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Inequality Aversion, Self-Interest and Oneness: A Ugandan Lab-in-the-Field Experiment


  • Matthew Robson


Preferences relating to inequality aversion, self-interest and oneness (the closeness of connection to others) are incorporated in a structural model and estimated in order to explain prosocial behaviour. An incentivised lab-in-the-field experiment was run in Mbale, Uganda (n=156), with both general population and student samples. The experiment was a modified three-person dictator game, run on touch-screen tablets. Decision problems were repeated (54 rounds) to ensure individual-level preferences could be estimated; using the Dirichlet distribution to rationalise noisy behaviour. Two within-subject treatments varied if the identity of the ‘recipients’ was anonymous or known. Results find extensive heterogeneity in prosocial behaviour, which is accounted for through individual preference parameters. On average, there is a substantial regard for others with a preference for reducing inequality, rather than increasing efficiency. Oneness is found to have large and significant effects on giving; with distinctions between self-other and between-other trade-offs emerging.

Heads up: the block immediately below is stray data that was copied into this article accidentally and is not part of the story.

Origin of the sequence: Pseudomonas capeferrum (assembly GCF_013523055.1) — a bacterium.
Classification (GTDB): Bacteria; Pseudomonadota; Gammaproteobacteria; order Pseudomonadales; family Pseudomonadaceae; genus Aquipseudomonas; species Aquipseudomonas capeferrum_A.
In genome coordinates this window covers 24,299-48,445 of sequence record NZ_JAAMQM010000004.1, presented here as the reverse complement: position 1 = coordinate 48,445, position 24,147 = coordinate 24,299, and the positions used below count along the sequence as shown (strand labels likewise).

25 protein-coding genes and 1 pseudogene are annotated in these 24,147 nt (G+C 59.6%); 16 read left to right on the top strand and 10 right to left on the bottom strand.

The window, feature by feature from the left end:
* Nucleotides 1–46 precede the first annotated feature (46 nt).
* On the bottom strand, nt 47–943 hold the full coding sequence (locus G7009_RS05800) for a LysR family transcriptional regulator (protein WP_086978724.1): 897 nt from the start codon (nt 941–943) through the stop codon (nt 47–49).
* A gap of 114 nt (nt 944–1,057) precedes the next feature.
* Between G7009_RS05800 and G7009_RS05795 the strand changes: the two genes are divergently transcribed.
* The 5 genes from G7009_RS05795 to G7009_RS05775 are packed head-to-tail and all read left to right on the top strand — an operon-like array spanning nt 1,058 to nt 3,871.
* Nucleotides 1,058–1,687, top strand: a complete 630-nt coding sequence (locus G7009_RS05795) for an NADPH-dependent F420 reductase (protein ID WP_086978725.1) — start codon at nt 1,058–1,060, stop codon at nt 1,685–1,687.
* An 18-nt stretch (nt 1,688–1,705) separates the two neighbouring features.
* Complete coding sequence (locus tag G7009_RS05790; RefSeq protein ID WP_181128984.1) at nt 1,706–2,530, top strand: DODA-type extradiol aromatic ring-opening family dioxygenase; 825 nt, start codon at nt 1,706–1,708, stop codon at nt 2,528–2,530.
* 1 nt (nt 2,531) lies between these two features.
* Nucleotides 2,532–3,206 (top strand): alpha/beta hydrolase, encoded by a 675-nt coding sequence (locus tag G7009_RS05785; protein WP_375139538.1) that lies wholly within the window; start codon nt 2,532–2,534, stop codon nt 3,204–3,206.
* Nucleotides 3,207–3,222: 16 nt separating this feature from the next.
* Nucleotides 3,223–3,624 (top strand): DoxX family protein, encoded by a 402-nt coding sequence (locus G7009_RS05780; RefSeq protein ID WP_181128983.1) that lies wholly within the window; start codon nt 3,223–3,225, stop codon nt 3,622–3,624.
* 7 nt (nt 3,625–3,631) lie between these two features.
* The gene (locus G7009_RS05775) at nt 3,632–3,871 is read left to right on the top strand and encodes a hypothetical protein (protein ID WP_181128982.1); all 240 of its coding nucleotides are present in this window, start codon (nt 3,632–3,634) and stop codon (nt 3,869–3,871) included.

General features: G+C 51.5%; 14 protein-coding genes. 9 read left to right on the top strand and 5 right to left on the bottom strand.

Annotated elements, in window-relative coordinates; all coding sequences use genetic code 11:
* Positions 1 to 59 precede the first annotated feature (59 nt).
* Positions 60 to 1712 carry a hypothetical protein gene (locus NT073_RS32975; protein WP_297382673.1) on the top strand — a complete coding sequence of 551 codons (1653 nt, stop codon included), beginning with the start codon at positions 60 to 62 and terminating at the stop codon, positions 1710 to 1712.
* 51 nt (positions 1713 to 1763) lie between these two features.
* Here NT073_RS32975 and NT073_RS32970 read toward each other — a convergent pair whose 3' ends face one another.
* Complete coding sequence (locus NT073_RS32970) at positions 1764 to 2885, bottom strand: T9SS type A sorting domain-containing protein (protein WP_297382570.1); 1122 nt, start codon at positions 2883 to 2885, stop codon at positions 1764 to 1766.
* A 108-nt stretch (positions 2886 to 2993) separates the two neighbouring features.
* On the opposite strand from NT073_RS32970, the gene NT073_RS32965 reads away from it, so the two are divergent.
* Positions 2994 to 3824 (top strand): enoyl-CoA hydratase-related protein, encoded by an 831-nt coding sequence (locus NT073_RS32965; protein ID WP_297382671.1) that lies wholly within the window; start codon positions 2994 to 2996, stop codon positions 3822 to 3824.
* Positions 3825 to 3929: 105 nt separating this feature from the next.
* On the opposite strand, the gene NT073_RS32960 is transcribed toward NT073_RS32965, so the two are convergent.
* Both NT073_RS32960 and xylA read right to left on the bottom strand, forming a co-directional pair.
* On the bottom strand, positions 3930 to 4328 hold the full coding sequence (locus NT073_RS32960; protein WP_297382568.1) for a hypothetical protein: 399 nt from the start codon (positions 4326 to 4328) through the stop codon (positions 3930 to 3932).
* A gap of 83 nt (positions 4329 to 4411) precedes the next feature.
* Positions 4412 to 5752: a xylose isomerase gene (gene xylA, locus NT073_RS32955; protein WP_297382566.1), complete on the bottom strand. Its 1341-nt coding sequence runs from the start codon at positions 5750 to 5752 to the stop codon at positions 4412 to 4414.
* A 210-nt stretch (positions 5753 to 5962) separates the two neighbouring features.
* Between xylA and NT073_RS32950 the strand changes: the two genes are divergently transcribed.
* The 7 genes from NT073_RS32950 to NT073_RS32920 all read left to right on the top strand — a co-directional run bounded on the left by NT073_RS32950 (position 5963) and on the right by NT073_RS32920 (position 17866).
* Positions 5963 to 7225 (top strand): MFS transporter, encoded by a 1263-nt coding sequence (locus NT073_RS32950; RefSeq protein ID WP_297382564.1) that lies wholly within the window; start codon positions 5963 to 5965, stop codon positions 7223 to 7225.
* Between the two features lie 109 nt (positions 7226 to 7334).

Suggested Citation

  • Matthew Robson, 2017. "Inequality Aversion, Self-Interest and Oneness: A Ugandan Lab-in-the-Field Experiment," Discussion Papers 17/12, Department of Economics, University of York.
  • Handle: RePEc:yor:yorken:17/12

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    Cited by:

    1. Matthew Robson & John Bone, 2018. "Giving to Varying Numbers of Others," Discussion Papers 18/11, Department of Economics, University of York.

    More about this item


    Distributional Preferences; Prosocial Behaviour; Experimental Economics; Social Distance; Inequality; Altruism; Social Welfare Function.;

    JEL classification:

    • C72 - Mathematical and Quantitative Methods - - Game Theory and Bargaining Theory - - - Noncooperative Games
    • C91 - Mathematical and Quantitative Methods - - Design of Experiments - - - Laboratory, Individual Behavior
    • D63 - Microeconomics - - Welfare Economics - - - Equity, Justice, Inequality, and Other Normative Criteria and Measurement
    • D64 - Microeconomics - - Welfare Economics - - - Altruism; Philanthropy; Intergenerational Transfers
    • I31 - Health, Education, and Welfare - - Welfare, Well-Being, and Poverty - - - General Welfare, Well-Being

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